Greetings, Action Force. I trust the world has been treating you well this last week. Of course, given the law of averages, it’s fair to say that for many of you it hasn’t, and I can only offer my sympathies. Hang in there. I’m rooting for you.
Today, let’s talk about what exactly defines my novels. Given the disparity of sub-genres and range of character types, it’s not always easy to pin down. But I think that there is, without a doubt, a common theme or two that runs through them, and I think if they’re not going to rely on a traditional series model to tie them together, then maybe we should draw attention to what they do have in common.
Of course, there’s the humor. Although I am reluctant to use that as a defining element because humor is so damned subjective there’s no indication that anyone will find something funny just because I do. As I’ve said far too many times anyway, I don’t consider myself a humorist, and I don’t think the humor is what sets my books apart. There are plenty of humor writers out there, and plenty that do a far better job of being funny, satirical, or goofy than I do. Especially since that is never my goal.
Also, the humor varies from book to book, and while each of them has their moments, some are clearly funnier than the rest. Divine Misfortune is almost a sitcom in that it has a wacky premise and plays on that premise for intentional humor while Chasing the Moon‘s humor is more perplexing and confusing than that. And The Automatic Detective, while an absurd setting, isn’t meant to be parody or goofy at all.
Like so many elements of my books, humor tends to fall between two extremes, and while all of my books have some humor in them, some are definitely goofier than others. Like many discussions of my books, opinions vary quite a bit. I’ve been called too silly by some, not silly enough by others. While we all know that I am actually just right when it comes to my deft comedic stylings, some people don’t quite agree. Humor is just too damned ethereal to consider a common theme.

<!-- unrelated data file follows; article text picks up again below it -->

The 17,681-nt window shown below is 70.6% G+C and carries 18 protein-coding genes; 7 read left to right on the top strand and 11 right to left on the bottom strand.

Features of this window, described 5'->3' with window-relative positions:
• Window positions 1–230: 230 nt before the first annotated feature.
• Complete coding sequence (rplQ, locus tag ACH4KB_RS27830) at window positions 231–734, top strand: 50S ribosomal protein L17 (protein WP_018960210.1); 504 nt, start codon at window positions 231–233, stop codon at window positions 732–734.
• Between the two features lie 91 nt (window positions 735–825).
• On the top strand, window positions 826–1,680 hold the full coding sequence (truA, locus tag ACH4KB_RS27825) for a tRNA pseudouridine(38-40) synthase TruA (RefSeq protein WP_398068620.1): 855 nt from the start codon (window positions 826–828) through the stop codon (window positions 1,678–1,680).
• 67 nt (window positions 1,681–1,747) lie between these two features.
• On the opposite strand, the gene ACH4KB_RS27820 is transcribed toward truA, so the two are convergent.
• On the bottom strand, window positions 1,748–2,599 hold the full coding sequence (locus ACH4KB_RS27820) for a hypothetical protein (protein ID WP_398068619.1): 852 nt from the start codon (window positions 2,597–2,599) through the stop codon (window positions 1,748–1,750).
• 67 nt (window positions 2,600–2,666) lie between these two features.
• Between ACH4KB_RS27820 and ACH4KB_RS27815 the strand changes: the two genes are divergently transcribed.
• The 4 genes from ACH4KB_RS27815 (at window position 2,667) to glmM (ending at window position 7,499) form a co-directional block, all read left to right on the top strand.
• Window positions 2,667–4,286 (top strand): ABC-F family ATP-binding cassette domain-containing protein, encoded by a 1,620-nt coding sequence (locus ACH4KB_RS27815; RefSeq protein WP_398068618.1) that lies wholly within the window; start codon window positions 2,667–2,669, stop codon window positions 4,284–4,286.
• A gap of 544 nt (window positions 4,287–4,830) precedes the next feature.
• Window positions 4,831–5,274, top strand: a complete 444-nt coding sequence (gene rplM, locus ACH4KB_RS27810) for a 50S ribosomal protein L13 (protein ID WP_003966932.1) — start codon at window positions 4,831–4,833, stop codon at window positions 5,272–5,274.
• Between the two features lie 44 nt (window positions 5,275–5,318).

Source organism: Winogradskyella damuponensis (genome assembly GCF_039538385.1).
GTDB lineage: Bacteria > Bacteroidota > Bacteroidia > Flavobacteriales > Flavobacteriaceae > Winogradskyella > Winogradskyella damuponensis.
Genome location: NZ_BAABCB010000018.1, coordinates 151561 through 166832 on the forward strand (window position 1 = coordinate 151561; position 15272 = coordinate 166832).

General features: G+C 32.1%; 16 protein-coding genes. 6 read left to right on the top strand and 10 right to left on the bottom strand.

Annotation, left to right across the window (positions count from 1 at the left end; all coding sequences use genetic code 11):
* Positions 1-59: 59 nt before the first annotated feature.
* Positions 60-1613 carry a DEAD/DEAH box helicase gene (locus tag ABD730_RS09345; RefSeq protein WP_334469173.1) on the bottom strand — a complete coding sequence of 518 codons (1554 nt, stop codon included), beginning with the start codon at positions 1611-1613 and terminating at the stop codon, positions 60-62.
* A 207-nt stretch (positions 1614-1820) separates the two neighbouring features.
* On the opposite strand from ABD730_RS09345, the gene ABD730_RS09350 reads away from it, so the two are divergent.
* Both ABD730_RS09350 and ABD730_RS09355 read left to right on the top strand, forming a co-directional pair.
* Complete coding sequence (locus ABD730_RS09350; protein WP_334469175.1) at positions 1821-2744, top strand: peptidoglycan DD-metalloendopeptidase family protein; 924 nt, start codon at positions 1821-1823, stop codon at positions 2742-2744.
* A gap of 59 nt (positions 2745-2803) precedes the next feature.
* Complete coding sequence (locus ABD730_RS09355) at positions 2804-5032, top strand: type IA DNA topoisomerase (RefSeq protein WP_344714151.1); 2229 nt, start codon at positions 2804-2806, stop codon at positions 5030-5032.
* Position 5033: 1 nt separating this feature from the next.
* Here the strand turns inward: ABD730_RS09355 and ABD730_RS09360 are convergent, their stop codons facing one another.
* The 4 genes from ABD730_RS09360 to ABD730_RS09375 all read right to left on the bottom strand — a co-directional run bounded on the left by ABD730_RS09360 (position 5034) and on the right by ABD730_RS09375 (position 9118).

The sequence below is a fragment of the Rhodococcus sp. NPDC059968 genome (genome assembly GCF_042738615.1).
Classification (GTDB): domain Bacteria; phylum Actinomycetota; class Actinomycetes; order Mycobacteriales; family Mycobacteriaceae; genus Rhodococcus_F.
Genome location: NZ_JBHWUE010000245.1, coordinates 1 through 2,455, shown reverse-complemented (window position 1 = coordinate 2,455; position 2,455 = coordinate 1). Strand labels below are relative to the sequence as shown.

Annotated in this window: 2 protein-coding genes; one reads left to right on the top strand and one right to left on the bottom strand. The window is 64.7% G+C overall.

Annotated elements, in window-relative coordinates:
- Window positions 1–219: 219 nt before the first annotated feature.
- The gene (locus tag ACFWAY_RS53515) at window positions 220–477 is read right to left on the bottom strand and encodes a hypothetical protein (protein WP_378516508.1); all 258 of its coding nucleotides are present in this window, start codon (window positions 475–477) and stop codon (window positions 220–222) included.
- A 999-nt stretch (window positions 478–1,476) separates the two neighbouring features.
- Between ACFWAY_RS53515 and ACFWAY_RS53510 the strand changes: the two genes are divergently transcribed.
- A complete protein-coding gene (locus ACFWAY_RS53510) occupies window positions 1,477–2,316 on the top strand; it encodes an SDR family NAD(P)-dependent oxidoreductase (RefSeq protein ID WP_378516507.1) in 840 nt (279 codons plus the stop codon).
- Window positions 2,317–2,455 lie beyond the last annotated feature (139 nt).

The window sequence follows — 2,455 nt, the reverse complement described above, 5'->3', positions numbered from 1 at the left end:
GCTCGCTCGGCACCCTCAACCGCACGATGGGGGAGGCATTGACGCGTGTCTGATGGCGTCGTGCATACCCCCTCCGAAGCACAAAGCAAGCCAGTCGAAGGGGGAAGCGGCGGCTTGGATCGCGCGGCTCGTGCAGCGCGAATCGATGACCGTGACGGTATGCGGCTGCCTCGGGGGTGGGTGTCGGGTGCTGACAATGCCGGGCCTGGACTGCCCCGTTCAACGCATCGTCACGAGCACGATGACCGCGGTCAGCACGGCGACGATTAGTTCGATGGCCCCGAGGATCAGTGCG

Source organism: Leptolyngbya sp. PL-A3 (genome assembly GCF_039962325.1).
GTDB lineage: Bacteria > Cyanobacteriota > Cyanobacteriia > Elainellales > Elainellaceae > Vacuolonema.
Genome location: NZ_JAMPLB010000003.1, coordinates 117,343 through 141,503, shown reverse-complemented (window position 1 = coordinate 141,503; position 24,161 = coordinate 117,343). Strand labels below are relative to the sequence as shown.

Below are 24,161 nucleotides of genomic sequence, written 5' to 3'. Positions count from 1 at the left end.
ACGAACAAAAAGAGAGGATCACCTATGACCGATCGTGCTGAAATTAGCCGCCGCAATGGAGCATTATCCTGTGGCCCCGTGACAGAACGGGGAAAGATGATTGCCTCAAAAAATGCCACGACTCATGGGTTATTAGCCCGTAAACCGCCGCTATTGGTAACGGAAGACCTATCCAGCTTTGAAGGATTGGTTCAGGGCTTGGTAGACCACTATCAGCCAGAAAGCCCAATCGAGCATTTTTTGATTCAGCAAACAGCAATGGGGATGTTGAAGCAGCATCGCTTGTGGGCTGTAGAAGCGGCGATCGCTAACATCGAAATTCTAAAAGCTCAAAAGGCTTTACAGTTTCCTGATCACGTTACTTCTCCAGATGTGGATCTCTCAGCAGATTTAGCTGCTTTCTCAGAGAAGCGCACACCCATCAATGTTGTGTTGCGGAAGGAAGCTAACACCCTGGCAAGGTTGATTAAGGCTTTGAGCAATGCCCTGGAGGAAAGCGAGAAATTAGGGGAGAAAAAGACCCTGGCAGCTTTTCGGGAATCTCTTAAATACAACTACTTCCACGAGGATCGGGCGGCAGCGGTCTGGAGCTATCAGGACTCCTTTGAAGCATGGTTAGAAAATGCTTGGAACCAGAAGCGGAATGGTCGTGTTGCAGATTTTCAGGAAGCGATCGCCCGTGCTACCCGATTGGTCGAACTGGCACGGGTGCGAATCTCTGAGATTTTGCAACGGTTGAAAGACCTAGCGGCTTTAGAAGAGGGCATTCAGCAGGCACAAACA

I do believe there are four themes that run through all my books. Strangely, I’ll admit I didn’t even notice them until other people brought them to my attention. Just goes to show that the artist doesn’t always understand what he’s doing, even while doing it. I also believe it’s why so many artists start becoming accidental parodies of themselves. Once an artist becomes aware of what he does, he risks losing his natural ability to do what he does. Although some artists do become better at what they do once they become aware of it.
Let’s hope I’m the second type.
The first theme, stated elegantly in one review, is the notion of Identity being different than Origin.
I might write about monsters and aliens, gods and mortals, but for the most part these beings are not solely defined by where they came from. Often, they don’t even have a very complex backstory at all.